I’ve been using UK-based RackMaster bespoke baking tools for years. It started with their incredible bench scraper (the same one I still use to this day), then their loaf pans, and eventually, this RackMaster RM2020 Brick Oven. When I heard they were releasing this commercial electric oven, I knew one day I’d have it here in my baking space, ready to churn out loaf after loaf of sourdough bread.
It’s rare to receive a piece of equipment that not only meets your expectations, but surpasses them. The construction of this bread oven is thoughtful and to very high standards: Every hinge, clasp, seal, and button is exactly what it should be.
What’s more, the oven is incredibly simple. When you have equipment that gets used heavily daily, simple is exactly what you want—because simplicity ensures reliability, durability, and ease of use.
Note that Pleasant Hill Grain gave me a discount on the RackMaster bread oven, but with no expectation for this guide. I create these guides as a way to help other bakers who might also have—or are considering purchasing—this equipment and need a quickstart guide. As always, the opinions and information at The Perfect Loaf are my own.
Perhaps the most important consideration when investing in a new piece of equipment is how it’ll impact your day-to-day workflow. It’s paramount to avoid introducing more potential points of failure or extra time for unforeseen maintenance and operation. Anything new should fit into your existing setup relatively seamlessly. Simply put, the RackMaster bread oven is a workhorse that’s simple to operate and requires very little maintenance.
That’s exactly what I look for in my bread-making equipment.
In this guide, I will go into what makes the RackMaster Bread Oven a great investment for any bread baker and show you how I use it here in my baking.
(Press play above to see me using the RackMaster oven.)
What is a RackMaster Bread Oven?
The RackMaster RM2020 Brick Oven, also called the RM2020, is a commercial electric bread oven made in the UK by RackMaster. It’s a fully-welded three-deck (shelf) oven designed specifically for baking bread dough (and great for many other things, too). It has simple dial controls for managing heat, a large viewing window that lets you see each deck, and a solid positive-latch closing mechanism that’s simple to use and extremely robust.
Real Quick: Do I Recommend The RackMaster Bread Oven?
After using the RackMaster bread oven for many months and countless bakes, I can highly recommend it to any baker. The high level of build quality, dead simple operation, reliability, and baking quantity flexibility (one can bake as few as two loaves or as many as 18 at once) make this oven perfect for home and commercial bakers alike.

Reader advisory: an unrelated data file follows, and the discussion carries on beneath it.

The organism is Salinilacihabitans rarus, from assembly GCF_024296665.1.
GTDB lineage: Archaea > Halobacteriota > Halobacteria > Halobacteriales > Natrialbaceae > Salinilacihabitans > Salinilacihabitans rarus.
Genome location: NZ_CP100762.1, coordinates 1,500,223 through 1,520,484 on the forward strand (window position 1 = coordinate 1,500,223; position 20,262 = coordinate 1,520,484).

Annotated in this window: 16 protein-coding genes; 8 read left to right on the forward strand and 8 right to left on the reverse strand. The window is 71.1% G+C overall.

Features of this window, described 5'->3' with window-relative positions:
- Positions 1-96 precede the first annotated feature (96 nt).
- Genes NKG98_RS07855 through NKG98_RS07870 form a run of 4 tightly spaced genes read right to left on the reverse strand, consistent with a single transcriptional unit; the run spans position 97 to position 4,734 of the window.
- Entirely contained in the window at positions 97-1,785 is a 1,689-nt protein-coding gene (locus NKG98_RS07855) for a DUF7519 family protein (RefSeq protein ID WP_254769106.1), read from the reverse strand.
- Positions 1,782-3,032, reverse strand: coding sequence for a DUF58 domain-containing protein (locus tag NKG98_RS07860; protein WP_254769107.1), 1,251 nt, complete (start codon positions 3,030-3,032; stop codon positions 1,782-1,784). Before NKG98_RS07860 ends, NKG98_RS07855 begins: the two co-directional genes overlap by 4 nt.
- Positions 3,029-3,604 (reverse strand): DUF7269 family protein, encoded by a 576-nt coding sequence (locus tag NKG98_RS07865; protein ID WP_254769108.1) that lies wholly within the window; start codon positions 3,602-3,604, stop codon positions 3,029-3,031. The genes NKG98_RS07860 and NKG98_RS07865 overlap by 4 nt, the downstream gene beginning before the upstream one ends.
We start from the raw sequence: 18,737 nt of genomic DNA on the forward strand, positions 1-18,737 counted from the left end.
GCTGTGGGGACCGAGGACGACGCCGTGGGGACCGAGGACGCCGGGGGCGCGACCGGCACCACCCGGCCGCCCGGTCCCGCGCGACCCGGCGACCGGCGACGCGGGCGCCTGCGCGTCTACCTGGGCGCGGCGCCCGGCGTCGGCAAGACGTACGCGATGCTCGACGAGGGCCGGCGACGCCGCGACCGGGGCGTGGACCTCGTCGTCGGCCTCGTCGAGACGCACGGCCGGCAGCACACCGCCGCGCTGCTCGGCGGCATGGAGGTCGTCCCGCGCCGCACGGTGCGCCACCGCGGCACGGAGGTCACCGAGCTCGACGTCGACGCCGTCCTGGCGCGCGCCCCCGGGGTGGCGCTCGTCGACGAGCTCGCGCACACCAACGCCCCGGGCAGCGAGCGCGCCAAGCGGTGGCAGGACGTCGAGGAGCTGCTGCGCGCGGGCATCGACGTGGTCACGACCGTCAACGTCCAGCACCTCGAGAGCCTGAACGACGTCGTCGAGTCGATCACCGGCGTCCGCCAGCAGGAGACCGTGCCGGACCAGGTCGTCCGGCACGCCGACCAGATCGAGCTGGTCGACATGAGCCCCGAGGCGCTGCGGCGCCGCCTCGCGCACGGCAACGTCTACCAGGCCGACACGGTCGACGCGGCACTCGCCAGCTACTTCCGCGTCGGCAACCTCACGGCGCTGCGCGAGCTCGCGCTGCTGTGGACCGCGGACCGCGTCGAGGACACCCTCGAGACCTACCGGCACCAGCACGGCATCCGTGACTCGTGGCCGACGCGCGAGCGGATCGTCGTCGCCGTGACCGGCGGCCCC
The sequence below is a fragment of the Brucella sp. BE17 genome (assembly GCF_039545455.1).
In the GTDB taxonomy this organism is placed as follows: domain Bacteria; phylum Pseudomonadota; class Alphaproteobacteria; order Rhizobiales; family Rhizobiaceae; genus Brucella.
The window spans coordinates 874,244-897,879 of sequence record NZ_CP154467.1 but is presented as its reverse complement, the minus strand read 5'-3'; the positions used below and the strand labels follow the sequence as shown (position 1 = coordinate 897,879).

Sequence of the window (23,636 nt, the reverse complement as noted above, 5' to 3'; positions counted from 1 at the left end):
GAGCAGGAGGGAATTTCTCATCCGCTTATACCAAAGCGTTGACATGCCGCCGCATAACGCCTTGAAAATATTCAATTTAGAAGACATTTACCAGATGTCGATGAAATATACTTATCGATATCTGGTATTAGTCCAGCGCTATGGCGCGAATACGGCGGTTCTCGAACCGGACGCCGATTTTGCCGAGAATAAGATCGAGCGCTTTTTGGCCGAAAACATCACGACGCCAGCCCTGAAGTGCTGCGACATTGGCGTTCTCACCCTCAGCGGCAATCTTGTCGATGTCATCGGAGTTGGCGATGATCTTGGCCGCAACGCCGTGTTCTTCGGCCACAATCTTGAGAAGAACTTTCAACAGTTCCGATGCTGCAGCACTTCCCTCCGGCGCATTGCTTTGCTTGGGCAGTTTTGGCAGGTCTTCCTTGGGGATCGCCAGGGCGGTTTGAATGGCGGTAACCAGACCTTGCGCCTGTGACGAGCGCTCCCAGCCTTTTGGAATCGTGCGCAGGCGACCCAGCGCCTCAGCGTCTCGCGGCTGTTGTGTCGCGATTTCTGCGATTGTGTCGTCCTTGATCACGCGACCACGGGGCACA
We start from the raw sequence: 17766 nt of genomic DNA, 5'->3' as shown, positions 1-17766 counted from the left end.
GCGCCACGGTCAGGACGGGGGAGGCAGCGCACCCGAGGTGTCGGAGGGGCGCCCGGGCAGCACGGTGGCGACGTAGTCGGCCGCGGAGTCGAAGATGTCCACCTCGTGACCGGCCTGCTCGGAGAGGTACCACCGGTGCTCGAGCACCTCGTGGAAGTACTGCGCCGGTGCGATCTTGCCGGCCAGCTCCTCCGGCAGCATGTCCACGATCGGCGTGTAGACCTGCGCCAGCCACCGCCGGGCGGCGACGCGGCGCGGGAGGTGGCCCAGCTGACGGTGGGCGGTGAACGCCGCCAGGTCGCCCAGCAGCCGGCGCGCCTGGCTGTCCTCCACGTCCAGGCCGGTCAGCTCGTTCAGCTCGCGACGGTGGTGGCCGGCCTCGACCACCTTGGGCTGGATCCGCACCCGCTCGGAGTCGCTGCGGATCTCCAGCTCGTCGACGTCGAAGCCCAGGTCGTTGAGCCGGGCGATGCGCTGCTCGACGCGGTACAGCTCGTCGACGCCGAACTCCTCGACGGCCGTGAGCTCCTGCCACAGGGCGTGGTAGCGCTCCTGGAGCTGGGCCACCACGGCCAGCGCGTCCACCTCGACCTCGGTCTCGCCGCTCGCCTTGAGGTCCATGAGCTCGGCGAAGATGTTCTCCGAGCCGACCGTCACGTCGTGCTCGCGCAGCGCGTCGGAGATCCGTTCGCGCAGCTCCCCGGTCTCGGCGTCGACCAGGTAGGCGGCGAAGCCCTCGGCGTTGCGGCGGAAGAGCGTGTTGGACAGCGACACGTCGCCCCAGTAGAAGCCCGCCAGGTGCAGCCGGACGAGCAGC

Read on for how I personally use the oven here at home.
RackMaster Features (and How It’s Helped Me In My Baking)
The RackMaster is very thoughtfully designed. Every component is well-engineered and robust, from the hinges that look like they belong on an aircraft to the positive-latch locking mechanism with an oversized handle (it’s so good!). Each component was designed with longevity and ease of use in mind.
The bread oven is easy to operate with no fiddly, expensive electronics (that’ll certainly break or fail over time) to get in the way. Analog turn dials control how hot the oven gets, a satisfying sliding shutter vents the oven of steam, and a big window allows you to check in on your baking bread.
Let’s look at my favorite features of this oven and how they have helped me bake sourdough bread in my kitchen.
The RackMaster 2020 bread oven:
- Is reliable. Simple controls with no electronics mean easy operation and fewer parts that break over time
- Has solid construction. Fully welded oven chamber traps steam effectively, meaning less time manually spraying steam into the oven
- Has ample baking space. Three 18 x 24-inch baking decks can hold up to six 600g freeform loaves per deck
- Can do small or large bakes. Each deck can be used independently for small bakes (just two loaves) or fully loaded (I’ve done up to 18 loaves!)
- Has active support and a community. RackMaster has a very active community of fellow oven owners, including Campbell McFarlane, the oven manufacturer himself, on Facebook and WhatsApp, where owners can ask questions if help is needed
What Kind of Power Does the RackMaster Require?
The RackMaster runs off typical 220V AC single-phase power (NEMA 6-20P cord plug and 6-20R receptacle), similar to larger household appliances in the USA and Europe, such as clothes driers. (If you have a Rofco bread oven, it uses the same power connections.)